5. A layer of organic wood chips, leaf mulch, or year old calf shed cleanings tucked in between plants after you have planted, keeps the top soil darkened to allow the worms to come up around all your plants and stops weed seeds germinating. The worms leave their fresh worm juice right there beside your plants.

6. Prior to planting anything in your new garden boxes, give these layers of soil a gentle soak with the best water you can find, and leave them to settle for a week or so, watering daily. This encourages the worms, insects and bug life to take up residence and work their magic in your soil.

Beneficial Additions To Your Soil Layers

1. If you have access to them, a thin layer of wilted comfrey leaves laid on top of the coffee grounds provides valuable nutrients. We grow two large controlled clumps of this, so a source of compost material lays under our fruit trees. This is a prolific, powerful medicinal plant but needs cutting to wilt in the sun first to stop it taking root and spreading throughout your garden.

2. Then to tune into the magnetic field of the earth, you can sprinkle a thin layer of paramagnetic rock dust on the compost. Paramagnetic rock dust can also be added to compost mixes in about 1:10. You may need to search for a supplier near you.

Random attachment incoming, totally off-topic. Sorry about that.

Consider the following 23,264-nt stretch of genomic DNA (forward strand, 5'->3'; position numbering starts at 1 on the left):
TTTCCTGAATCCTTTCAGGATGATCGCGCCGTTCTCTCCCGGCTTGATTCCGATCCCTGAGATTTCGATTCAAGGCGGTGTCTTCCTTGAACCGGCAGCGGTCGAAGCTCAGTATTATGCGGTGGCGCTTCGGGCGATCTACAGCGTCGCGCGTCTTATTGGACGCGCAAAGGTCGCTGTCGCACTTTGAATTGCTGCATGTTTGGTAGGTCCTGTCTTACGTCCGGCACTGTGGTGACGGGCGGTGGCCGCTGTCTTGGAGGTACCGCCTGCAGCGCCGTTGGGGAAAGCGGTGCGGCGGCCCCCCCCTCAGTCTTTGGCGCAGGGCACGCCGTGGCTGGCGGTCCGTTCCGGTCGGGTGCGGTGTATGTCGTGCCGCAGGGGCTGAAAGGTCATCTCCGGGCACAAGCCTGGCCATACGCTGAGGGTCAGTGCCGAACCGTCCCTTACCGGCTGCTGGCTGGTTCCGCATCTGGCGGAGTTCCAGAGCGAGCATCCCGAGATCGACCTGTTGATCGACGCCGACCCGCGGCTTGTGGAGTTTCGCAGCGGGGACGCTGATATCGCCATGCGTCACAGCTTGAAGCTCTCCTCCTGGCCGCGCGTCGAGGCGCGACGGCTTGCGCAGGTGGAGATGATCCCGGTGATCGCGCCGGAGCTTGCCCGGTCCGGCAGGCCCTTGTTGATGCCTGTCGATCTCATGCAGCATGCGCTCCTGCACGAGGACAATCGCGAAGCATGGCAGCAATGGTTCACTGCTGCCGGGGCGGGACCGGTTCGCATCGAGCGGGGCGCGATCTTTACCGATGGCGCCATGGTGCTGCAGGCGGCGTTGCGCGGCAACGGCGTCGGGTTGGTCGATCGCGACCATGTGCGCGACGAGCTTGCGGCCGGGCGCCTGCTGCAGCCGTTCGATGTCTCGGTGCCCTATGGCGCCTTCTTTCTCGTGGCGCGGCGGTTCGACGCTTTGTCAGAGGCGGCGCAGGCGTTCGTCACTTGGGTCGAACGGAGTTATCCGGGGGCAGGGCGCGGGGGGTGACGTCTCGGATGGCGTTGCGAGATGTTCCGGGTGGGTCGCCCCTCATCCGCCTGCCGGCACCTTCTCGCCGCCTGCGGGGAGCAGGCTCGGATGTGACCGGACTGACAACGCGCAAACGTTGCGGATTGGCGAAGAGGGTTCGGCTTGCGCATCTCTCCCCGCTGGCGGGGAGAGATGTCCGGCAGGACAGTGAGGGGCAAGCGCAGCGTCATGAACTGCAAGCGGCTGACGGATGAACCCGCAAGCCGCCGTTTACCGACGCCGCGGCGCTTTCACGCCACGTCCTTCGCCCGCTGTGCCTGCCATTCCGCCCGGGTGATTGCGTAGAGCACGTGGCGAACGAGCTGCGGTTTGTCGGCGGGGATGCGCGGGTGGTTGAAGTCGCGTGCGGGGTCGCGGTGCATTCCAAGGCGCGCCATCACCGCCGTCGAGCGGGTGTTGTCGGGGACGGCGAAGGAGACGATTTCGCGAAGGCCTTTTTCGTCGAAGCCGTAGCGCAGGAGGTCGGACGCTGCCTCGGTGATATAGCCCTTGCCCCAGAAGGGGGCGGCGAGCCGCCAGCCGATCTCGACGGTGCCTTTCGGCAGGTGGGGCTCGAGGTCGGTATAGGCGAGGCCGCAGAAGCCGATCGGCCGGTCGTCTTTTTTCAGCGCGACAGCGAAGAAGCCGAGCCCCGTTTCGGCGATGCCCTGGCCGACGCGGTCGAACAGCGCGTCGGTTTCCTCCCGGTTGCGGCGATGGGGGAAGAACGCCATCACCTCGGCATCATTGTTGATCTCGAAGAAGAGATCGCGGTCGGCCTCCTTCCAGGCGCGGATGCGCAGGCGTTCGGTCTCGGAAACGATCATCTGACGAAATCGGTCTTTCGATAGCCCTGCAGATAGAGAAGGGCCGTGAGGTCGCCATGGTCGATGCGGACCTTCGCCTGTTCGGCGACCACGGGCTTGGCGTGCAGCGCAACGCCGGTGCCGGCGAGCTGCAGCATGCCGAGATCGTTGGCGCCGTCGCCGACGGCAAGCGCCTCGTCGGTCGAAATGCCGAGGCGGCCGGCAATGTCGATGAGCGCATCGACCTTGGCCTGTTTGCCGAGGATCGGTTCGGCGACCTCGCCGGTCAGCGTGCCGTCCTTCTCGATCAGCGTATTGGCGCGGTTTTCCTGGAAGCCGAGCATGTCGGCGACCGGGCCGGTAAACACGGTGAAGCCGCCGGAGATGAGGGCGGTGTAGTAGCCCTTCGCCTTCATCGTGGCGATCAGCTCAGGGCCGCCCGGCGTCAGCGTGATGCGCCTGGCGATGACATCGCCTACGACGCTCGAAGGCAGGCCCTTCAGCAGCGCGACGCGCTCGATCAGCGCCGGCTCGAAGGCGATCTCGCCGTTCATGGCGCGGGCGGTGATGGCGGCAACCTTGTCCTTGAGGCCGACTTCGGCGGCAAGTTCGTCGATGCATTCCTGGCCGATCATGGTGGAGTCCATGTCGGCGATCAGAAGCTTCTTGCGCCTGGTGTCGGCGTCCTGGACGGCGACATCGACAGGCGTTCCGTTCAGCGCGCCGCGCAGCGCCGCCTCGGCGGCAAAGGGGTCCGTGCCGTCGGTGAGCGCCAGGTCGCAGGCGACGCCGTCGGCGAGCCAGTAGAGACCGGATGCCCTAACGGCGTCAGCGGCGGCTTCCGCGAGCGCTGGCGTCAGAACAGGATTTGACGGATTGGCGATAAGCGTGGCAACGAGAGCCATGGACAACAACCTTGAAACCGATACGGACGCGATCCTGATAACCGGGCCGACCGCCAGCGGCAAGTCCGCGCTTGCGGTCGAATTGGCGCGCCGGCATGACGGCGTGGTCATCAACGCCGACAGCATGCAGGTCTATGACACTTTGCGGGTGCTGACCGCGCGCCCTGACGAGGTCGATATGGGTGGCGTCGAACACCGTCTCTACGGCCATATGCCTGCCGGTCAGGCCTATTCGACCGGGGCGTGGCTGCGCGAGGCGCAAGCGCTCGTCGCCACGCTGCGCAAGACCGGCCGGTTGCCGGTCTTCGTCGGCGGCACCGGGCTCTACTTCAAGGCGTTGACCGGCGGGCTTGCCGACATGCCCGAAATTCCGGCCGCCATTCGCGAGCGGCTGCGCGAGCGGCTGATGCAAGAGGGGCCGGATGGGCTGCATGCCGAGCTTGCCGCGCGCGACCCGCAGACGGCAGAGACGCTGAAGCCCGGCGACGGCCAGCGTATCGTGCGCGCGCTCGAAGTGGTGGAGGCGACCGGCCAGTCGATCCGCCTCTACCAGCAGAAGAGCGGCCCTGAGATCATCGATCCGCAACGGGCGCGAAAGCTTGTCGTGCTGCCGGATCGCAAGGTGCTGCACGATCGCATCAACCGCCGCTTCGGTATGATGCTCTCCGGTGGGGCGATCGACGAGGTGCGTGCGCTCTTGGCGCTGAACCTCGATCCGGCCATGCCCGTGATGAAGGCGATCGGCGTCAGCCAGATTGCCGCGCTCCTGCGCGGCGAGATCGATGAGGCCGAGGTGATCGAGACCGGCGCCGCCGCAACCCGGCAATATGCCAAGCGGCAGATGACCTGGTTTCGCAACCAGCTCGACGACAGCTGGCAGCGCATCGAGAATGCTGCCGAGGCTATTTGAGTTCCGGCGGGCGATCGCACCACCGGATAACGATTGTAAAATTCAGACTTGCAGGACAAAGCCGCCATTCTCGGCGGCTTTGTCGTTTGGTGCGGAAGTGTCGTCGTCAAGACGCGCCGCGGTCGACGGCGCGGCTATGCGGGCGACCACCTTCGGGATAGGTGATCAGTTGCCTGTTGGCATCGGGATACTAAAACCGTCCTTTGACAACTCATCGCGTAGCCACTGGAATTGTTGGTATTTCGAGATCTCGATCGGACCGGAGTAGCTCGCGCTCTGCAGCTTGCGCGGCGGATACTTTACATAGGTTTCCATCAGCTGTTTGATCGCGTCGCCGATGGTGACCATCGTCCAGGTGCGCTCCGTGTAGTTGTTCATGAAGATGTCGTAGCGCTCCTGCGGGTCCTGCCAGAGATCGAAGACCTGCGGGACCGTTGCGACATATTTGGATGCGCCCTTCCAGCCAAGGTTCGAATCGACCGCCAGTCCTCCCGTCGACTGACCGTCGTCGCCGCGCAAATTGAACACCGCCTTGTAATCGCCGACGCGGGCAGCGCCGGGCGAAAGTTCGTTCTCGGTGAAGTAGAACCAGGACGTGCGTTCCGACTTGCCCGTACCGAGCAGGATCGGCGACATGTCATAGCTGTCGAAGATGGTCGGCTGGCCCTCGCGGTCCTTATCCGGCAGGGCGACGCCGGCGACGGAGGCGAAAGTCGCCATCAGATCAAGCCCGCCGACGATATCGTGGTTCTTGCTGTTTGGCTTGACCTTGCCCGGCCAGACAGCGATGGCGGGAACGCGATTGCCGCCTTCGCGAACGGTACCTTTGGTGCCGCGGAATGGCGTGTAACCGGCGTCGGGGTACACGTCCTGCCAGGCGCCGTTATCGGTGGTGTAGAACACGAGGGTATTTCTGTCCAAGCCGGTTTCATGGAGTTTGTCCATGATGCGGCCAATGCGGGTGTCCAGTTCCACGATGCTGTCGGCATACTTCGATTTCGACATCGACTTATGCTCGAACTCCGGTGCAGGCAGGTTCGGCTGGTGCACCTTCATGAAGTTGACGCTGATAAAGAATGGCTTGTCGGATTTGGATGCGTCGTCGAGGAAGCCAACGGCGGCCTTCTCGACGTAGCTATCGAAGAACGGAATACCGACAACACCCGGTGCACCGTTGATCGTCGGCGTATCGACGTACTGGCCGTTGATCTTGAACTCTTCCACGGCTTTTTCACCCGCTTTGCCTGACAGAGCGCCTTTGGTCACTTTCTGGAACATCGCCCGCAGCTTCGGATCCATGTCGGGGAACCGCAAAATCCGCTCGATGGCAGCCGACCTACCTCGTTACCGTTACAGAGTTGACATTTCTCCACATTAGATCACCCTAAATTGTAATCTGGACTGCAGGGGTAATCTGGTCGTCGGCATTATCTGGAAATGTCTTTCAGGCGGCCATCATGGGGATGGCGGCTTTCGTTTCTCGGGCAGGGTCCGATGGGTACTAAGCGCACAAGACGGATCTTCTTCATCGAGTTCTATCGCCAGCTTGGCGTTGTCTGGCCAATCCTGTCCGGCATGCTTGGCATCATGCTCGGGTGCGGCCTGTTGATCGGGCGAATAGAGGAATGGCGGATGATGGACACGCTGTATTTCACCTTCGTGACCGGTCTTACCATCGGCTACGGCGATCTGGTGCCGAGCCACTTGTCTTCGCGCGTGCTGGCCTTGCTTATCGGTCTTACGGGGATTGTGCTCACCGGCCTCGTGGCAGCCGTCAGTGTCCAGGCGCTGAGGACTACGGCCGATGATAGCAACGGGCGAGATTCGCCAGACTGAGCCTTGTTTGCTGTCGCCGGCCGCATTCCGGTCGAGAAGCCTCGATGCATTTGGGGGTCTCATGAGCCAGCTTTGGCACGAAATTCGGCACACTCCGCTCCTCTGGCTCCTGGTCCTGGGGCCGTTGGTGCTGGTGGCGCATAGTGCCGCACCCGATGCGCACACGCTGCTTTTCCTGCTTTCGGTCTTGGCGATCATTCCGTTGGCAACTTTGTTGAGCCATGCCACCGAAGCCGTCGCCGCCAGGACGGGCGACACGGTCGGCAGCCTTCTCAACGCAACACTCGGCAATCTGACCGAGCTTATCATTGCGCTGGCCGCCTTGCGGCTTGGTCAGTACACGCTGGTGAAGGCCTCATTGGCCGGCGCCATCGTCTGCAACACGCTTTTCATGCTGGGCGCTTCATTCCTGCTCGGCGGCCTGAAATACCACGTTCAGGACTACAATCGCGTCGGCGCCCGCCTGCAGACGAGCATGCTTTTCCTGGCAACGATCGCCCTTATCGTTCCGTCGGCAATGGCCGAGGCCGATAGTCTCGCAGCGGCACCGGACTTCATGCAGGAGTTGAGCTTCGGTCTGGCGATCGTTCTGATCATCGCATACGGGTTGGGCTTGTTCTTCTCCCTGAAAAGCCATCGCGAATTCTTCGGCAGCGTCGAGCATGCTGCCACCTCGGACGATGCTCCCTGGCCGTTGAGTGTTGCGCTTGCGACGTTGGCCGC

3. Liquid chicken, sheep or cow manures, worm juice or diluted seaweed liquid are all very beneficial manures to add to your garden. The dilution needs to be weak to avoid burning the plants. These dilutions and rates of applications are easily found on the web.

4. We watered our cabbages twice a week with liquid cow manure (one cow pat to a large bucket of water), when we were dairying in the perfect growing climate of Wairoa and grew giant species of cabbages. The outer leaves reached waist height and the hearts were huge! We felt like we had unlocked a secret from Eden!

Pest Control And Ways to Provide For Beneficial Insects And Animals

1.When you plant your cabbage, cauliflowers or broccoli, make a bamboo A frame shape and drape fine white mesh over the plants, to save having to spray for white butterfly.

2. Keeping ducks on your walkways ensures the snails and annoying bugs are eliminated, but you will need to cut some plastic mesh to make a small fence inside the garden boxes, that the ducks can’t get over, to protect the vegetables in your garden boxes. You may need to clip one wing on your ducks if they fly. Feed the ducks kibbled maize, after they have eaten from the walkways.

We have a drake and three ducks and rear the ducklings for meat and have eggs for baking. Peeking and Muscovey are good eating ducks and make a beautiful feature in the garden when they float in the pond. The water they bathe in is excellent to water the gardens with. We give them clean water every day.